In a series of tweets, the union representing Windsor-Essex paramedics suggest that people who support a vaccine mandate are “authoritarian” and have a “propensity for evil.”
The strongly worded tweets reject vaccine mandates, calling the policies an attack on freedom, say they are based on lies and tell people to oppose them.
CUPE local 2974 president James Jovanovic confirmed with CBC News that the tweets are legitimate and that he will not be deleting them. Jovanovic would not say who wrote or posted the tweets but said he is standing by them. He said the local is pro-vaccination, but is against having mandates put in place.
The tweet calling out those in favour of a mandate as being “authoritarian” and having a “propensity for evil” were said “ironically,” according to Jovanovic.
“The entire purpose is for that initial shock as the context of the entire thread is about doing away with divisiveness,” Jovanovic said.
Yet, the tweets appear to urge people to take a side by saying that those who are “too fearful to stand for freedom, will be the sacrificial pawns, used to protect the powerful” and follows that by saying “time will tell.”
Multiple times, the thread tells people that they were “lied to” and that people who have put public health measures in place have “ulterior motives.”
Canadian health expert Timothy Caulfield said the tweets have a “threatening” tone and that the misinformation in the thread can be quite harmful to the public.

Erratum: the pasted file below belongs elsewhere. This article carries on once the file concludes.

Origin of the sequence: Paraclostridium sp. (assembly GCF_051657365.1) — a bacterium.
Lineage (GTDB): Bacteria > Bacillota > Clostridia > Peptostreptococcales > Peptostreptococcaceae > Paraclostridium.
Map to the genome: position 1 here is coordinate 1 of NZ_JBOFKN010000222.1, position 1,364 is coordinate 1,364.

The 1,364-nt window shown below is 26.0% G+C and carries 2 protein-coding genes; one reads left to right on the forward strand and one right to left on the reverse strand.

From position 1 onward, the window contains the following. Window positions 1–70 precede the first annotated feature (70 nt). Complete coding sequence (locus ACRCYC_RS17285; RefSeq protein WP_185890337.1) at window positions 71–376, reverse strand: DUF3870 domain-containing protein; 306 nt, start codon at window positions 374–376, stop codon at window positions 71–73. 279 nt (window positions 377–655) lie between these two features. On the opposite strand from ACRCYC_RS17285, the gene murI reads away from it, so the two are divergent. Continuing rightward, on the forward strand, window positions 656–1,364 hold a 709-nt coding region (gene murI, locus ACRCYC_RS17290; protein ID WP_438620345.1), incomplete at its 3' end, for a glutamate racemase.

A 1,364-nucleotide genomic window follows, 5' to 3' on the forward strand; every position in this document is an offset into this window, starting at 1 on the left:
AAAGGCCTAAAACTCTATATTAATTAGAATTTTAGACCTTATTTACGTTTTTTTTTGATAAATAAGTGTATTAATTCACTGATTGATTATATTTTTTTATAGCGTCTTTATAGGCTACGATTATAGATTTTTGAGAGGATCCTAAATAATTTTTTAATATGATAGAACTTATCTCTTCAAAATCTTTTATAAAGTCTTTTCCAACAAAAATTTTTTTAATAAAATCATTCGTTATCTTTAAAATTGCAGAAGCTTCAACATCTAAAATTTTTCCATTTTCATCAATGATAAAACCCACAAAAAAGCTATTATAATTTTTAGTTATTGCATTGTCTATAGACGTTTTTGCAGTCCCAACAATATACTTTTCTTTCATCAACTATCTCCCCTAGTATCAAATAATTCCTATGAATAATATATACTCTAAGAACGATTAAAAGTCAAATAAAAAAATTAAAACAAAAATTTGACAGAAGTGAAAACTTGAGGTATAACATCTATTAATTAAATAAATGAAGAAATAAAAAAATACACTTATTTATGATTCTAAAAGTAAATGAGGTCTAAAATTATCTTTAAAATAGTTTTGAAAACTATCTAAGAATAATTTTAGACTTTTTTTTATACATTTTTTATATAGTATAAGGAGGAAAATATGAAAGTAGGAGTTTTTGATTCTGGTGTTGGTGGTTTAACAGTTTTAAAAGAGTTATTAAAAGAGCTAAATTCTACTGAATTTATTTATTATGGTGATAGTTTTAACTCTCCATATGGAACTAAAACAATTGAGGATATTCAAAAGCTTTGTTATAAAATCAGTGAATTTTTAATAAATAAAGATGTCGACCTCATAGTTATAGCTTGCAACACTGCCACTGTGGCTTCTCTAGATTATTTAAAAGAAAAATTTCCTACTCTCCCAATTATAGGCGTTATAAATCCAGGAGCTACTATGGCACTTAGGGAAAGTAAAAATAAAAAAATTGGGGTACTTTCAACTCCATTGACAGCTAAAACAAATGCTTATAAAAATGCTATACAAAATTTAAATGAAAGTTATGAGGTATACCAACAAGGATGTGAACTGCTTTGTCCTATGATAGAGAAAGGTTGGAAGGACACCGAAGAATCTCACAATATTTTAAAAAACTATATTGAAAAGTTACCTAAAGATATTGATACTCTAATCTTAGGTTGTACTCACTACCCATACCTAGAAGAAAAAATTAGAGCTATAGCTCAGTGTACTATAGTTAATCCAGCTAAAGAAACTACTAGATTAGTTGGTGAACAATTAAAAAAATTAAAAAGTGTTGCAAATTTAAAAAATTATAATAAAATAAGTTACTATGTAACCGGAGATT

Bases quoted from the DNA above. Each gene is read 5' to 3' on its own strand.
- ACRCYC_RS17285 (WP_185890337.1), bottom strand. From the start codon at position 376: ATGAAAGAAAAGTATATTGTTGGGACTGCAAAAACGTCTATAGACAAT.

In an emailed statement to CBC News, Essex-Windsor EMS said it does not support the tweets.
“They do not represent the position of Essex-Windsor EMS and the County of Essex, which have implemented a COVID-19 vaccine policy and safety protocols to protect the public and staff,” the statement from Essex-Windsor EMS chief Bruce Krauter reads.
Earlier in January, Essex-Windsor EMS had a number of staff off due to testing positive for the disease or being a close contact.
The thread of tweets was posted to the CUPE Paramedics of Windsor-Essex Twitter page around 12 p.m. on Thursday.
Jovanovic said more than 95 per cent of the local’s members are vaccinated, but polling has shown that many of them are against mandating vaccines.
While this isn’t directly related to the trucking convoy currently taking place across the country, which has truck drivers protesting vaccine mandates, Jovanovic said they using that to join in on the conversation around “individual rights.”
“The local as a whole is still going to stand up for what we believe to be right and that is against any type of medical segregation or medical tyranny,” he said.
Caulfield told CBC News that the tweets are “pretty shocking.”
“It’s a thread that seems to embrace conspiracy theories. It’s a thread that has a really threatening tone to it almost like there’s going to be retribution for those who have supported public health measures … it’s a pretty upsetting thread that I think can do real harm,” said Caulfield, who is also a professor at the University of Alberta.
He said typically this sort of “misinformation” comes from fringe groups and that what makes this unique, is that it’s coming from an official organization.
“It comes from paramedics. These are individuals that have seen the damage that COVID can do and so I think that this makes the misinformation embedded in that thread all the more harmful,” he said.
CUPE’s national office said in an emailed statement that its local unions have “considerable autonomy” when it comes to public messaging and that local leaders are accountable for what they post, not the national branch.